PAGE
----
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The Feast of Venus

Peter Paul Rubens1636/1637

Kunsthistorisches Museum Wien

Kunsthistorisches Museum Wien

During his long stay in Italy (1600–1609) Rubens copied several paintings by Titian, including his Feast of Venus (Madrid, Museo del Prado) of ca. 1519, a work commissioned by Alfonso d’Este. The source of Titian’s painting was Flavius Philostratus the Younger’s Eikones, in which the ancient writer described 64 pictures of an imaginary (?) Neapolitan gallery, including the Gods of Love by an anonymous painter. Twenty years after his study of the Italian model, Rubens began a painting on the same subject but expanded the repertoire of figures in his dynamic composition. Venus, the goddess of love, is the centre of attention. The posture of her arms is in keeping with the classical type of the Venus Pudica, which is characterised by its ambivalence: bashful concealment can also become its opposite – the effect on the viewer remains open. Elevated to monumental status, Venus is surrounded by numerous cupids, dancing and caressing each other and creating an appropriate setting for the feast in the tree-tops above her. Four women devote themselves to the marble cult figure: Venus is being washed, the smell of incense fills the summery air, and, finally, a precious mirror is raised to the goddess. The group around Bacchus, the god of wine, on the left in the foreground as well as the procession of Satyrs and Maenads on the right at the back are embellishments by Rubens. In addition, the Flemish painter documented for educated contemporary viewers his knowledge of the latest results of archaeological research: the model for the round temple depicted on the left in the back and the find of a classical three-legged pot – which Rubens uses for the incense sacrifice – became known only a short time before the painting was created. © Cäcilia Bischoff, Masterpieces of the Picture Gallery. A Brief Guide to the Kunsthistorisches Museum, Vienna 2010

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Details

  • Title: The Feast of Venus
  • Creator: Peter Paul Rubens
  • Date Created: 1636/1637
  • Location Created: Antwerp, Belgium
  • Style: Flemish Baroque
  • Provenance: 1685 in the imperial Collections in Prague; 1733 in Vienna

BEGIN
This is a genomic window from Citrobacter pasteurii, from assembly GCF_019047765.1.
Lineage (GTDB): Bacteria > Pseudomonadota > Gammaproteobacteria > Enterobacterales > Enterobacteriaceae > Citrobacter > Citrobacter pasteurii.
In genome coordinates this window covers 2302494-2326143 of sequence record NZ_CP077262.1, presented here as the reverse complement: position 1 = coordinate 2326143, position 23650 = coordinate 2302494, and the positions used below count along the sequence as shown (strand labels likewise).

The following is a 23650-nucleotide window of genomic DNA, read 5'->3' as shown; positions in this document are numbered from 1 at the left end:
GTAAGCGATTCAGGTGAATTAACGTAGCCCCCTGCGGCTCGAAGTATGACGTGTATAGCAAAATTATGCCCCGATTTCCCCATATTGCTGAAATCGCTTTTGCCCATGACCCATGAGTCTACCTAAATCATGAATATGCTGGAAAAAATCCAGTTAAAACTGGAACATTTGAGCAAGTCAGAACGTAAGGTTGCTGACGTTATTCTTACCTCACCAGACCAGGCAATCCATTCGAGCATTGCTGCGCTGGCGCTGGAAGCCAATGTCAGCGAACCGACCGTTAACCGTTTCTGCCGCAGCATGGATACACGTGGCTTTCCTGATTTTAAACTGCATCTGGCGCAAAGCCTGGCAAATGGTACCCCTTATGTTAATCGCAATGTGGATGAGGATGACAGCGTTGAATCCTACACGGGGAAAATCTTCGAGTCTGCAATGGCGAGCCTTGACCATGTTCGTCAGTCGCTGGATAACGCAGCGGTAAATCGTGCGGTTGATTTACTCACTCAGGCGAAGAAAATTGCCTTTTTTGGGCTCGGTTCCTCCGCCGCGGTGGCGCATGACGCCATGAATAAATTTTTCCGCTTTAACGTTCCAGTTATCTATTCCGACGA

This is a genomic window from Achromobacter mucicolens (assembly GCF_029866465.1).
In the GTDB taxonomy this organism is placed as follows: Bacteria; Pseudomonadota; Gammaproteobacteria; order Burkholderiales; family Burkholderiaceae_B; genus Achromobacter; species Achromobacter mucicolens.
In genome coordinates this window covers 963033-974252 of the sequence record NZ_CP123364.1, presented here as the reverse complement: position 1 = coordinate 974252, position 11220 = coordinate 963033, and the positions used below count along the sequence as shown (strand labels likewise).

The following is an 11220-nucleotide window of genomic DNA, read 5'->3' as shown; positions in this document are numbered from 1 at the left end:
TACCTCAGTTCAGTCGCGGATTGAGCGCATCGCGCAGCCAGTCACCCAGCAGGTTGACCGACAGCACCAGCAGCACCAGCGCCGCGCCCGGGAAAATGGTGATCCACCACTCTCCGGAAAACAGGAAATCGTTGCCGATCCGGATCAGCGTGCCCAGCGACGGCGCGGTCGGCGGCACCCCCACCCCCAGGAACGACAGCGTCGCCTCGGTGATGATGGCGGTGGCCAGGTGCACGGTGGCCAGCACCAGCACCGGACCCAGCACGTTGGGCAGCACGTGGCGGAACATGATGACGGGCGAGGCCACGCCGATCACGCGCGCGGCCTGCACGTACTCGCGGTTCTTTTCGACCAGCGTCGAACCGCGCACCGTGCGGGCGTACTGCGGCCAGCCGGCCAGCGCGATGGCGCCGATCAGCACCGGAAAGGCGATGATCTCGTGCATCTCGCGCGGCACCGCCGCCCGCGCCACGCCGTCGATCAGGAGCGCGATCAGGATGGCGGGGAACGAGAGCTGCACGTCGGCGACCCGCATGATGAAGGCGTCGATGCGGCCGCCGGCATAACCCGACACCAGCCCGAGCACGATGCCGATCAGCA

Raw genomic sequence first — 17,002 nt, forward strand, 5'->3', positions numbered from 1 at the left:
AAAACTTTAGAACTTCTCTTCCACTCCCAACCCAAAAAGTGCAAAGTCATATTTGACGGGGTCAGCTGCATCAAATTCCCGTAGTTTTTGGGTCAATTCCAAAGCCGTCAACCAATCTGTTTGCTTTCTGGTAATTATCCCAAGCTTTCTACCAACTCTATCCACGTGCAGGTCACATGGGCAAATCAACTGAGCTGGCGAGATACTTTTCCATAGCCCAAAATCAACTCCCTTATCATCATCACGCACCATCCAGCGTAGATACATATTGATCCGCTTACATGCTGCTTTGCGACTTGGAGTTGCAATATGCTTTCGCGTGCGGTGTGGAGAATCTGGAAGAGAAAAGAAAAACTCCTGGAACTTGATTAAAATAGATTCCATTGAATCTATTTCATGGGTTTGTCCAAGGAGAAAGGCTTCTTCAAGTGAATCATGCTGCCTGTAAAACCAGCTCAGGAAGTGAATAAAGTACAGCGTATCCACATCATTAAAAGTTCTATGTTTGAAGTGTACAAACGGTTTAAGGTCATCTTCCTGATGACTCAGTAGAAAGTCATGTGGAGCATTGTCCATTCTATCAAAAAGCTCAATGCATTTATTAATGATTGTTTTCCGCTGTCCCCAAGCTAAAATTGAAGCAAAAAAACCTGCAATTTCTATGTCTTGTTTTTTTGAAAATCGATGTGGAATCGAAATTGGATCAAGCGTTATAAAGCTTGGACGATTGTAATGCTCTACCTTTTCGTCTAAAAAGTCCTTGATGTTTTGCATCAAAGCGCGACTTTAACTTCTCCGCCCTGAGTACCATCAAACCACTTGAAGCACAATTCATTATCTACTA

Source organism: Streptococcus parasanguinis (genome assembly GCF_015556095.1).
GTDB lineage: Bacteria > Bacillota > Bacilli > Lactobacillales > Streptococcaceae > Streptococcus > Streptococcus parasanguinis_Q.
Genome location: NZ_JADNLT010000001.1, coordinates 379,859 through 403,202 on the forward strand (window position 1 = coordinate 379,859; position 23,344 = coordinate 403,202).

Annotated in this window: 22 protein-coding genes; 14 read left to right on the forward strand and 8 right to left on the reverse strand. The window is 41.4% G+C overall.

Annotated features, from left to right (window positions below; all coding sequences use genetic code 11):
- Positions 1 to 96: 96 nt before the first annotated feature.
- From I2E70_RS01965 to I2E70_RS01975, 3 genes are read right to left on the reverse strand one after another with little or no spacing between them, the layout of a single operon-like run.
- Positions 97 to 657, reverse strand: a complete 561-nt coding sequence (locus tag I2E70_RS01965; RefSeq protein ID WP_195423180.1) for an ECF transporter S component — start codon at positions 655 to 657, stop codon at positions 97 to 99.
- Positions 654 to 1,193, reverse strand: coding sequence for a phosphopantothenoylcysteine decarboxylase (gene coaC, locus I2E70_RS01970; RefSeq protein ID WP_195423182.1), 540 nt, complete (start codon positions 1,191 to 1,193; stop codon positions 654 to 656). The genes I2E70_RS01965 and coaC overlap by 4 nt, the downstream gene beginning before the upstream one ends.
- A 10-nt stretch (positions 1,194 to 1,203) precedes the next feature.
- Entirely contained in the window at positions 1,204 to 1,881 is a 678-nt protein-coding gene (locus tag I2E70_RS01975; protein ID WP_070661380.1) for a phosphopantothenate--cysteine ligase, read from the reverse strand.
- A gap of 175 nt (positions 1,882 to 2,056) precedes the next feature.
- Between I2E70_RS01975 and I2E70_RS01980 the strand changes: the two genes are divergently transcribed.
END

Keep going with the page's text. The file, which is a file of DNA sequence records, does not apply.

• Place Part Of: Belgium
  • Physical Dimensions: w3500 x h2170 cm
  • Inventory Number: GG 684
  • Artist Biography: International diplomat, savvy businessman, devout Catholic, fluent in six languages, an intellectual who counted Europe's finest scholars among his friends, Peter Paul Rubens was always first a painter. Few artists have been capable of transforming such a vast variety of influences into a style utterly new and original. After study with local Antwerp painters, Rubens began finding his style in Italy, copying works from antiquity, Renaissance masters such as Michelangelo and Titian, and contemporaries like Annibale Carracci and Caravaggio. He worked principally in Rome and Genoa, where Giulio Romano's frescoes influenced him greatly. Returning to Antwerp, Rubens became court painter to the Spanish Viceroys, eventually receiving commissions from across Europe and England. Rubens's energetic Baroque style blends his northern European sense of realism with the grandeur and monumentality he saw in Italian art. His characteristic free, expressive technique also captured joie de vivre. From his workshop, with its many assistants, came quantities of book illustrations, tapestry designs, festival decorations, and paintings on every subject, which his engravers reproduced. He maintained control of the quality, while charging patrons according to the extent of his involvement on a picture. Frans Snyders, Jacob Jordaens, and Anthony van Dyck each assisted him.Rubens's impact was immediate, international, and long lasting. The works of Thomas Gainsborough and Eugène Delacroix, among others, testify to his posthumous influence. ©J. Paul Getty Trust
  • Type: paintings
  • External Link: http://www.khm.at/en/collections/picture-gallery
  • Medium: Oil on Canvas

Additional Items

The Feast of Venus (Supplemental)

The Feast of Venus (Supplemental)

The Feast of Venus (Supplemental)

The Feast of Venus (Supplemental)

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